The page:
Volatility and risk in investment terms are often lumped together like coffee and milk. But while they go together they are quite different and can frequently stand alone.
Indeed, as Warren Buffett notably said: "Volatility is far from synonymous with risk."
Risk comes in many forms and is open to interpretation at a personal and professional level.
In simple terms, it is defined as permanent loss of capital. At a company level, it generally comes about when something has gone badly wrong at a fundamental level, for example operational issues, management changes, poor merger and acquisition choices, or indeed fraud.
Volatility is temporary in both absolute terms and when compared to an index. It is driven by sentiment and can be emotionally and behaviourally difficult to stomach. It becomes risky when investors crystallise losses by selling stocks as a reaction to market gyration. Risk can be mitigated generally through diversifying stocks by sector and geography and sometimes by investment style, but the last concept can simply neutralise returns.
Volatility cannot be helped except by taking a long-term view and rolling with the punches. Over time, things tend to sort themselves out so long as corporate fundamentals and prospects are sound. It can also provide opportunity and attractive points of entry for investors during periods of drawdown.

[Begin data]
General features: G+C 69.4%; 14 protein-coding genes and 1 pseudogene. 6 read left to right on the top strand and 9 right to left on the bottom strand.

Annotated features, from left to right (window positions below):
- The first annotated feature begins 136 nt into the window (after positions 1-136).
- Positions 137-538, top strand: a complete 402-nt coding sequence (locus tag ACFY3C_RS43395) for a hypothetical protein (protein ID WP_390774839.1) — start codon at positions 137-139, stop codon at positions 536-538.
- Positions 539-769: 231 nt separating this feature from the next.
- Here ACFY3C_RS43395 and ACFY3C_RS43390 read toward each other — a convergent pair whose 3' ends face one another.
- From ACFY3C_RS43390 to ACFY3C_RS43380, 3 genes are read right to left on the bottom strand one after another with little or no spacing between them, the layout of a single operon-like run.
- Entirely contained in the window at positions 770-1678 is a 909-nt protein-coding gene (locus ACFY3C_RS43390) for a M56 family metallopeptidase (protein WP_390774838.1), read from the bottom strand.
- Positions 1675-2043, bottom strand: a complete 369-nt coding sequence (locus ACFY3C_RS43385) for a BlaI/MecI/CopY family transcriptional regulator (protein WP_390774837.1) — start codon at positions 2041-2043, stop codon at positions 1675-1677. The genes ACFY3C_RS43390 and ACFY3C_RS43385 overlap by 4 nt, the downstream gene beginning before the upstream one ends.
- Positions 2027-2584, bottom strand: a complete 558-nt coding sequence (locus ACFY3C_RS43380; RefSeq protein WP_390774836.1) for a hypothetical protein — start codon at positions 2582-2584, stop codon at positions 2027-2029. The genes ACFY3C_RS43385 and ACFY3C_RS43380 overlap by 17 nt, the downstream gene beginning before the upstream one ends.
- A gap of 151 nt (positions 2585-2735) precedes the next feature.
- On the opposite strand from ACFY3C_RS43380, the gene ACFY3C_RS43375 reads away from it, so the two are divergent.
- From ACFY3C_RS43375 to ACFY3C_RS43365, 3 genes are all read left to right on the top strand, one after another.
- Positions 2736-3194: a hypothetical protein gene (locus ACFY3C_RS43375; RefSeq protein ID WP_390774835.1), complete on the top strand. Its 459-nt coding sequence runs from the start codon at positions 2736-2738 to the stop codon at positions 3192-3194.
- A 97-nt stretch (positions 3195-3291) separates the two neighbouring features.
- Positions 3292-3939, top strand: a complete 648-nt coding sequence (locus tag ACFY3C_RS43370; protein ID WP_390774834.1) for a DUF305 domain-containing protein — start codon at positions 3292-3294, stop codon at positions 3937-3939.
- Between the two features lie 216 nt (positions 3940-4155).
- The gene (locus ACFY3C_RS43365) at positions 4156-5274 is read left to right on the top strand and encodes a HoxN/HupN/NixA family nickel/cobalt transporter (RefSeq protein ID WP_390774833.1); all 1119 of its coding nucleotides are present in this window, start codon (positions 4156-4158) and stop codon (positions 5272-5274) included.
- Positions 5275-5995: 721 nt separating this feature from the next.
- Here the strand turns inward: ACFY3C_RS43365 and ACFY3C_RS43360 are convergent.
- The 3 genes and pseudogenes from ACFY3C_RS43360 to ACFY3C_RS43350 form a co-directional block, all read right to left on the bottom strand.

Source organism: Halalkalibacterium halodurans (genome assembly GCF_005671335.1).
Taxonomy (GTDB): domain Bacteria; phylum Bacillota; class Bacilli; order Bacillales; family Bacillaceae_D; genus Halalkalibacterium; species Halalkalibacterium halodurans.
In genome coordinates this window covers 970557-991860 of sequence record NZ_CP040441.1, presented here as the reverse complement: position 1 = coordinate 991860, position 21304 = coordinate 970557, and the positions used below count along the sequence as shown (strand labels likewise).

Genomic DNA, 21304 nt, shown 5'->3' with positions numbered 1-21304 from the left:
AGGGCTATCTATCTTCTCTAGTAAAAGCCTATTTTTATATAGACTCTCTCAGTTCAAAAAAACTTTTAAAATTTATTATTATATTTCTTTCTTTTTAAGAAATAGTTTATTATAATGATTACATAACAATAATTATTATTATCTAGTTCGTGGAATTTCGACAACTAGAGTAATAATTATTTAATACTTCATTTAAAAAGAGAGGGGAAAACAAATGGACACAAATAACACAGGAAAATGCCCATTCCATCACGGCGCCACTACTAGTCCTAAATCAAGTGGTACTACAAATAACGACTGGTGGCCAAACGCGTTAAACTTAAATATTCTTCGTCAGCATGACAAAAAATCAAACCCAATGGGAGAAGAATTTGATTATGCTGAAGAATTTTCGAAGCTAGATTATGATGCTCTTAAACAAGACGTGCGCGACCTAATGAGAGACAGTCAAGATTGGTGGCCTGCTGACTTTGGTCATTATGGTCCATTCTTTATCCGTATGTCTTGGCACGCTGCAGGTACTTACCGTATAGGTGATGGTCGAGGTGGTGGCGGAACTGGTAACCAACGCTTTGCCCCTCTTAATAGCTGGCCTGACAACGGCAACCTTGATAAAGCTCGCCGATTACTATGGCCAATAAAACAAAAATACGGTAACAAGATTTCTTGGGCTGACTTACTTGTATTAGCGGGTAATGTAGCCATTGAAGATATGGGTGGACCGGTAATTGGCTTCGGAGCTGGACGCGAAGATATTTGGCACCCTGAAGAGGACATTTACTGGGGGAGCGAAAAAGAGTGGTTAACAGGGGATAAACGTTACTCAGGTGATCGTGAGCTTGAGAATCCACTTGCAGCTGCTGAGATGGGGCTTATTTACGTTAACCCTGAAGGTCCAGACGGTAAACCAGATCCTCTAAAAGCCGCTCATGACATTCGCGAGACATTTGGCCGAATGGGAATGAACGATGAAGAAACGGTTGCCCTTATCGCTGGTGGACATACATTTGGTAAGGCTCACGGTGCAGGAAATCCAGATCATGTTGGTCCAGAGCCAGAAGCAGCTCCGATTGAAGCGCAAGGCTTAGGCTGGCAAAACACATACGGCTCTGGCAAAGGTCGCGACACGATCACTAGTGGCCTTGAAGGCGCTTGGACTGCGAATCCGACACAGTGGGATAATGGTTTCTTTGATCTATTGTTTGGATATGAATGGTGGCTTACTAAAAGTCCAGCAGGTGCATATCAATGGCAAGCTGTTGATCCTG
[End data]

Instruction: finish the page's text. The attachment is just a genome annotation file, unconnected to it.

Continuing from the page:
A word of warning: the investment industry likes to measure things as it offers a veneer of control and assumes certainty. Such metrics are applied to risk (Sharpe ratio) and volatility (standard deviation/tracking error) and often conflated, which can be unhelpful given that risk and volatility are not the same thing.
As long-term active growth investors, Baillie Gifford funds and trusts will experience periods of volatility against the market. We aim to find exceptional companies and invest in them with conviction. As a result, we will quite often find ourselves at odds with a short-term market sentiment. However, over five and 10-year periods we expect the fundamentals of the companies we select to be positively reflected in their share prices.
As a result, we target significant outperformance versus relevant indices over such periods. This does not make us innately any more risky than other asset managers, just more volatile than those whose portfolios look more like the index. Indeed, we, like many other asset managers, are blessed with considerable resource and rigour when it comes to assessing risk to our portfolios.
It could be argued the biggest risk for us and our investors is simply picking poor stocks, which we do from time to time. However, we strive to find winners rather than avoid losers. After all, in glib terms, you can only lose 100 per cent of any investment whereas the upside can potentially be unlimited.